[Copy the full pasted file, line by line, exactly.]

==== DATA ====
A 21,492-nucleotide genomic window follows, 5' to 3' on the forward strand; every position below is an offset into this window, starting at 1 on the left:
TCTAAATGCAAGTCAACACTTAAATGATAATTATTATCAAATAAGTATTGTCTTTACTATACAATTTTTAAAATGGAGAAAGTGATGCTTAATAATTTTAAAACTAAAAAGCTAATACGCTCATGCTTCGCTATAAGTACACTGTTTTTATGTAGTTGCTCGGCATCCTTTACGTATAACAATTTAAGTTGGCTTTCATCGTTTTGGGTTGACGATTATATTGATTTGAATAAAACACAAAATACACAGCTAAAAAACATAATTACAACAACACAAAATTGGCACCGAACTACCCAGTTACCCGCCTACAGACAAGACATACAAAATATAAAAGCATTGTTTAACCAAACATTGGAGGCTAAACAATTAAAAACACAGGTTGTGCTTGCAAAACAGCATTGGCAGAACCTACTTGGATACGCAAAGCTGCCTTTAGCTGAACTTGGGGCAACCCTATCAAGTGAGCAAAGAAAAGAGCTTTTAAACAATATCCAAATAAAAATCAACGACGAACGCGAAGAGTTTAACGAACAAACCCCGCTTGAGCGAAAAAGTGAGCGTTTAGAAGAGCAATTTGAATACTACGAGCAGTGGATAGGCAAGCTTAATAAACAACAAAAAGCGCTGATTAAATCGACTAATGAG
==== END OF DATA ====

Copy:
A 21,492-nucleotide genomic window follows, 5' to 3' on the forward strand; every position below is an offset into this window, starting at 1 on the left:
TCTAAATGCAAGTCAACACTTAAATGATAATTATTATCAAATAAGTATTGTCTTTACTATACAATTTTTAAAATGGAGAAAGTGATGCTTAATAATTTTAAAACTAAAAAGCTAATACGCTCATGCTTCGCTATAAGTACACTGTTTTTATGTAGTTGCTCGGCATCCTTTACGTATAACAATTTAAGTTGGCTTTCATCGTTTTGGGTTGACGATTATATTGATTTGAATAAAACACAAAATACACAGCTAAAAAACATAATTACAACAACACAAAATTGGCACCGAACTACCCAGTTACCCGCCTACAGACAAGACATACAAAATATAAAAGCATTGTTTAACCAAACATTGGAGGCTAAACAATTAAAAACACAGGTTGTGCTTGCAAAACAGCATTGGCAGAACCTACTTGGATACGCAAAGCTGCCTTTAGCTGAACTTGGGGCAACCCTATCAAGTGAGCAAAGAAAAGAGCTTTTAAACAATATCCAAATAAAAATCAACGACGAACGCGAAGAGTTTAACGAACAAACCCCGCTTGAGCGAAAAAGTGAGCGTTTAGAAGAGCAATTTGAATACTACGAGCAGTGGATAGGCAAGCTTAATAAACAACAAAAAGCGCTGATTAAATCGACTAATGAG